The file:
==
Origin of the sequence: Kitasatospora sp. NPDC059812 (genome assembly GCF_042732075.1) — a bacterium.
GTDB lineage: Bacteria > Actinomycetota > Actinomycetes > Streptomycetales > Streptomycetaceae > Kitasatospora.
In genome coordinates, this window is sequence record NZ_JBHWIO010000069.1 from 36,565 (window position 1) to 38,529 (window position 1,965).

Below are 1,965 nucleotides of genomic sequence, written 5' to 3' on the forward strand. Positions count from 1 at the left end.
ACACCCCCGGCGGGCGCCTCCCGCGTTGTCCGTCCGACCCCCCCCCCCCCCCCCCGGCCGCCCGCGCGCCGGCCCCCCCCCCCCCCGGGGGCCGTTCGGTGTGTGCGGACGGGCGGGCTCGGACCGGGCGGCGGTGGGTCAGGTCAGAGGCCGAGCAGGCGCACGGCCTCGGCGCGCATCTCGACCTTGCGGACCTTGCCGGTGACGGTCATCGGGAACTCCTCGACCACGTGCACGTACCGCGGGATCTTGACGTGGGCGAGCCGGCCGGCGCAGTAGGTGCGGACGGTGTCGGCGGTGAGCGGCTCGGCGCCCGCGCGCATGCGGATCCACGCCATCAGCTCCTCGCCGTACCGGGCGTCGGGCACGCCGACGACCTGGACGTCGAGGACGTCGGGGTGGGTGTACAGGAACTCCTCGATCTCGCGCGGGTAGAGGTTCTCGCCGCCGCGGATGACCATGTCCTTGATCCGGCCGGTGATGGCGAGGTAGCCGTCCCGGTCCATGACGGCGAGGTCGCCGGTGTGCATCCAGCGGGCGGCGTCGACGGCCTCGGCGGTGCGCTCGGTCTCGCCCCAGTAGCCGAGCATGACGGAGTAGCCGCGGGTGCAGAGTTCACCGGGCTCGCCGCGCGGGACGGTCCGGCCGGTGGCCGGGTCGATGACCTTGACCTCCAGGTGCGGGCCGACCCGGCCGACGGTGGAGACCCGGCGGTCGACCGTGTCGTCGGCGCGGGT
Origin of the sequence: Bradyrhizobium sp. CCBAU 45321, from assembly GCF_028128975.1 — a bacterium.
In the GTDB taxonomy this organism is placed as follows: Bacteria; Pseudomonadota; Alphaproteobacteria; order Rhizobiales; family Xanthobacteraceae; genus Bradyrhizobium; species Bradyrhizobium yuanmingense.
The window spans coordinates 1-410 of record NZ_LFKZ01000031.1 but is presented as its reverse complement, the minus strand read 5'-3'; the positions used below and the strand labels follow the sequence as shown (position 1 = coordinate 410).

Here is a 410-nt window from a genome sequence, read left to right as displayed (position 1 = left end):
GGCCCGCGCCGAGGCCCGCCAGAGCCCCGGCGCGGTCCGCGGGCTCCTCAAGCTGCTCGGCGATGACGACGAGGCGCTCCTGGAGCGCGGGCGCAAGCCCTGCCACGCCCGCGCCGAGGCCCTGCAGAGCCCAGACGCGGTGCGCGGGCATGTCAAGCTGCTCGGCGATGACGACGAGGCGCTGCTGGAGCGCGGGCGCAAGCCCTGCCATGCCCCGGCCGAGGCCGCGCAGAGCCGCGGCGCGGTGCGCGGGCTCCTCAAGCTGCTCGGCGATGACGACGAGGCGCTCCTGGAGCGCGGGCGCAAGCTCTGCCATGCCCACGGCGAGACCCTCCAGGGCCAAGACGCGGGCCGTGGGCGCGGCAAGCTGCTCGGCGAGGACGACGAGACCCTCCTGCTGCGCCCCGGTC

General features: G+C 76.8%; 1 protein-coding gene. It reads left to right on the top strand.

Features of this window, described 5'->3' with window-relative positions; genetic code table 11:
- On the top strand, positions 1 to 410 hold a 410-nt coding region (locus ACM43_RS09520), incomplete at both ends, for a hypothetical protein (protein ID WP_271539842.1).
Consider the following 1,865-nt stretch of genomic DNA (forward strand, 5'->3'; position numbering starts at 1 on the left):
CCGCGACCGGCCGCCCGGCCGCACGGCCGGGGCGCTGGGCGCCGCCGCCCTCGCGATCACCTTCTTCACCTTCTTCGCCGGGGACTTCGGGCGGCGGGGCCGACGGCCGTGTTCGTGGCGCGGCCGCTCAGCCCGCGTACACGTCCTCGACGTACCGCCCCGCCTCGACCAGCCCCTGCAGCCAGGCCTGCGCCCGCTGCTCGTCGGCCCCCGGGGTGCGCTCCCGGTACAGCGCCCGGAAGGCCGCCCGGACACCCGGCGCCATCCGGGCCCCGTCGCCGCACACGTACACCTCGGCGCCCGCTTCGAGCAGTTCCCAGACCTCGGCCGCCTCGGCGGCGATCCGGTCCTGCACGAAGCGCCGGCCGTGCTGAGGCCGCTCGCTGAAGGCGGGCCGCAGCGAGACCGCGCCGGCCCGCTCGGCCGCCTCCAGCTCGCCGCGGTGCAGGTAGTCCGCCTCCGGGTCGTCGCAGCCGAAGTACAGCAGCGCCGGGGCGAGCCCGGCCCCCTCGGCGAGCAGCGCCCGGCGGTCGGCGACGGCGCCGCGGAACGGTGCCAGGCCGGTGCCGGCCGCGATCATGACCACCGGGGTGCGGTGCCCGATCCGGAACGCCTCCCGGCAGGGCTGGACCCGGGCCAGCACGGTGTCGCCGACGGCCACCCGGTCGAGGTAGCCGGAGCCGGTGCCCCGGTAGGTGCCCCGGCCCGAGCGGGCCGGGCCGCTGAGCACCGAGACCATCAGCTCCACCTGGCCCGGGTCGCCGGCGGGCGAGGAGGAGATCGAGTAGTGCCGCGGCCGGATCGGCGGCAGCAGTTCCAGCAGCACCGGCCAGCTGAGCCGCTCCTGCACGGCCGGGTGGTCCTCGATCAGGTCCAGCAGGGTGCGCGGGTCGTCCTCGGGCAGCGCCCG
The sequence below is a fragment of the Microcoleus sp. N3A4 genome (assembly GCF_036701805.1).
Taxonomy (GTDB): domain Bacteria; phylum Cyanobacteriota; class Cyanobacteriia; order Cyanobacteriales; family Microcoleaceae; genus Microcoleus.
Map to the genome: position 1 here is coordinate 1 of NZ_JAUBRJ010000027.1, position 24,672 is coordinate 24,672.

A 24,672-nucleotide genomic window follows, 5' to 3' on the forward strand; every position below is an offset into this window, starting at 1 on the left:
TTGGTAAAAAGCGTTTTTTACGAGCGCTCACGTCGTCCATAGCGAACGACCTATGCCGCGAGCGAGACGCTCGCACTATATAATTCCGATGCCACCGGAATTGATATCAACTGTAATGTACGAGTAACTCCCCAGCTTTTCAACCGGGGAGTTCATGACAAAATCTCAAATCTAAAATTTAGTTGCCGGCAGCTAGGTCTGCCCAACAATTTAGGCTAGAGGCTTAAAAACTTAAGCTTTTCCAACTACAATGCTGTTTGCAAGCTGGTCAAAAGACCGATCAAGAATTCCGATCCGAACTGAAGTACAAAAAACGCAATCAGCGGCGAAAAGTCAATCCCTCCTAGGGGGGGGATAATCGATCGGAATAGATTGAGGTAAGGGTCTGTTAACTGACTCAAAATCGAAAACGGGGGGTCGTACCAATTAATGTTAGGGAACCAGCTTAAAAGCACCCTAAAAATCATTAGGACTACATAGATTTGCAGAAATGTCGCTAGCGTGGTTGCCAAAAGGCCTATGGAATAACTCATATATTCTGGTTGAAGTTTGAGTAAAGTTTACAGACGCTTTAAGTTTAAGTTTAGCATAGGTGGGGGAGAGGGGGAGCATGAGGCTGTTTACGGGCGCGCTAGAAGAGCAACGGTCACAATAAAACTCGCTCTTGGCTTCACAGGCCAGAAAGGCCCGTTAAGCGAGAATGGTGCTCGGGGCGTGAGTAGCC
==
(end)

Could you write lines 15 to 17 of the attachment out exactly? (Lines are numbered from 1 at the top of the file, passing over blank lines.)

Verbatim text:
CCGCGACCGGCCGCCCGGCCGCACGGCCGGGGCGCTGGGCGCCGCCGCCCTCGCGATCACCTTCTTCACCTTCTTCGCCGGGGACTTCGGGCGGCGGGGCCGACGGCCGTGTTCGTGGCGCGGCCGCTCAGCCCGCGTACACGTCCTCGACGTACCGCCCCGCCTCGACCAGCCCCTGCAGCCAGGCCTGCGCCCGCTGCTCGTCGGCCCCCGGGGTGCGCTCCCGGTACAGCGCCCGGAAGGCCGCCCGGACACCCGGCGCCATCCGGGCCCCGTCGCCGCACACGTACACCTCGGCGCCCGCTTCGAGCAGTTCCCAGACCTCGGCCGCCTCGGCGGCGATCCGGTCCTGCACGAAGCGCCGGCCGTGCTGAGGCCGCTCGCTGAAGGCGGGCCGCAGCGAGACCGCGCCGGCCCGCTCGGCCGCCTCCAGCTCGCCGCGGTGCAGGTAGTCCGCCTCCGGGTCGTCGCAGCCGAAGTACAGCAGCGCCGGGGCGAGCCCGGCCCCCTCGGCGAGCAGCGCCCGGCGGTCGGCGACGGCGCCGCGGAACGGTGCCAGGCCGGTGCCGGCCGCGATCATGACCACCGGGGTGCGGTGCCCGATCCGGAACGCCTCCCGGCAGGGCTGGACCCGGGCCAGCACGGTGTCGCCGACGGCCACCCGGTCGAGGTAGCCGGAGCCGGTGCCCCGGTAGGTGCCCCGGCCCGAGCGGGCCGGGCCGCTGAGCACCGAGACCATCAGCTCCACCTGGCCCGGGTCGCCGGCGGGCGAGGAGGAGATCGAGTAGTGCCGCGGCCGGATCGGCGGCAGCAGTTCCAGCAGCACCGGCCAGCTGAGCCGCTCCTGCACGGCCGGGTGGTCCTCGATCAGGTCCAGCAGGGTGCGCGGGTCGTCCTCGGGCAGCGCCCG
The sequence below is a fragment of the Microcoleus sp. N3A4 genome (assembly GCF_036701805.1).
Taxonomy (GTDB): domain Bacteria; phylum Cyanobacteriota; class Cyanobacteriia; order Cyanobacteriales; family Microcoleaceae; genus Microcoleus.